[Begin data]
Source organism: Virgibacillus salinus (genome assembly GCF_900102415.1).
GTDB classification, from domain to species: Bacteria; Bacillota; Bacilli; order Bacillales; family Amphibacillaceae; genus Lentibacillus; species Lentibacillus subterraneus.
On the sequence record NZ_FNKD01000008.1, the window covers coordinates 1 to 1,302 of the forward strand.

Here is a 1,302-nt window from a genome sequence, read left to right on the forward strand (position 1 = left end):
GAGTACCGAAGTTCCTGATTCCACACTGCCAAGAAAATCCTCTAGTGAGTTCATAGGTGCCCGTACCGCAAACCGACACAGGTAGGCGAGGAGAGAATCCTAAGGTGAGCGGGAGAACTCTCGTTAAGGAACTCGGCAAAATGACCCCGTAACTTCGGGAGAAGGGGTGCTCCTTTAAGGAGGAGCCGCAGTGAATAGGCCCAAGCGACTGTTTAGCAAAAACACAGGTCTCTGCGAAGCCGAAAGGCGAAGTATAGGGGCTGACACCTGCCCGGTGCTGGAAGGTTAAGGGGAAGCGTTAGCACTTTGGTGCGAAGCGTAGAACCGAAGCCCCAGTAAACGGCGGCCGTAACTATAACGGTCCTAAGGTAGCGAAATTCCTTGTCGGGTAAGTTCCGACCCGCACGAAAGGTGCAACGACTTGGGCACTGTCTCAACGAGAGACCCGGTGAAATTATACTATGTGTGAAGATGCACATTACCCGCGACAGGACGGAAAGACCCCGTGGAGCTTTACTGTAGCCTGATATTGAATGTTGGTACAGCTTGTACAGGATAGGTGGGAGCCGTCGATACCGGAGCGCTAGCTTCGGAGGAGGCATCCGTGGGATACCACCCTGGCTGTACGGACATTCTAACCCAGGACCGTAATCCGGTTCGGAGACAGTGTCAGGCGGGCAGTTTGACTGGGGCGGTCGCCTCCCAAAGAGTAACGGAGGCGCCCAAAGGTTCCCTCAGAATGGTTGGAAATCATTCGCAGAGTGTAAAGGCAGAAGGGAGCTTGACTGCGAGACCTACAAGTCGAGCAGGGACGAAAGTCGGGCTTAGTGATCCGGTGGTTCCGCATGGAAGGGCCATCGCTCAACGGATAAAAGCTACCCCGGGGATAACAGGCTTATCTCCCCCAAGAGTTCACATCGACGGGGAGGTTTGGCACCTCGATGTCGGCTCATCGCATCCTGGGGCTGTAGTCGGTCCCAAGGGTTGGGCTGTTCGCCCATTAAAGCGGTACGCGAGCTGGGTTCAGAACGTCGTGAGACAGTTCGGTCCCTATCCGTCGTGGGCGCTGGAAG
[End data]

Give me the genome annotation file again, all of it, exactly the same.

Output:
Source organism: Virgibacillus salinus (genome assembly GCF_900102415.1).
GTDB classification, from domain to species: Bacteria; Bacillota; Bacilli; order Bacillales; family Amphibacillaceae; genus Lentibacillus; species Lentibacillus subterraneus.
On the sequence record NZ_FNKD01000008.1, the window covers coordinates 1 to 1,302 of the forward strand.

Here is a 1,302-nt window from a genome sequence, read left to right on the forward strand (position 1 = left end):
GAGTACCGAAGTTCCTGATTCCACACTGCCAAGAAAATCCTCTAGTGAGTTCATAGGTGCCCGTACCGCAAACCGACACAGGTAGGCGAGGAGAGAATCCTAAGGTGAGCGGGAGAACTCTCGTTAAGGAACTCGGCAAAATGACCCCGTAACTTCGGGAGAAGGGGTGCTCCTTTAAGGAGGAGCCGCAGTGAATAGGCCCAAGCGACTGTTTAGCAAAAACACAGGTCTCTGCGAAGCCGAAAGGCGAAGTATAGGGGCTGACACCTGCCCGGTGCTGGAAGGTTAAGGGGAAGCGTTAGCACTTTGGTGCGAAGCGTAGAACCGAAGCCCCAGTAAACGGCGGCCGTAACTATAACGGTCCTAAGGTAGCGAAATTCCTTGTCGGGTAAGTTCCGACCCGCACGAAAGGTGCAACGACTTGGGCACTGTCTCAACGAGAGACCCGGTGAAATTATACTATGTGTGAAGATGCACATTACCCGCGACAGGACGGAAAGACCCCGTGGAGCTTTACTGTAGCCTGATATTGAATGTTGGTACAGCTTGTACAGGATAGGTGGGAGCCGTCGATACCGGAGCGCTAGCTTCGGAGGAGGCATCCGTGGGATACCACCCTGGCTGTACGGACATTCTAACCCAGGACCGTAATCCGGTTCGGAGACAGTGTCAGGCGGGCAGTTTGACTGGGGCGGTCGCCTCCCAAAGAGTAACGGAGGCGCCCAAAGGTTCCCTCAGAATGGTTGGAAATCATTCGCAGAGTGTAAAGGCAGAAGGGAGCTTGACTGCGAGACCTACAAGTCGAGCAGGGACGAAAGTCGGGCTTAGTGATCCGGTGGTTCCGCATGGAAGGGCCATCGCTCAACGGATAAAAGCTACCCCGGGGATAACAGGCTTATCTCCCCCAAGAGTTCACATCGACGGGGAGGTTTGGCACCTCGATGTCGGCTCATCGCATCCTGGGGCTGTAGTCGGTCCCAAGGGTTGGGCTGTTCGCCCATTAAAGCGGTACGCGAGCTGGGTTCAGAACGTCGTGAGACAGTTCGGTCCCTATCCGTCGTGGGCGCTGGAAG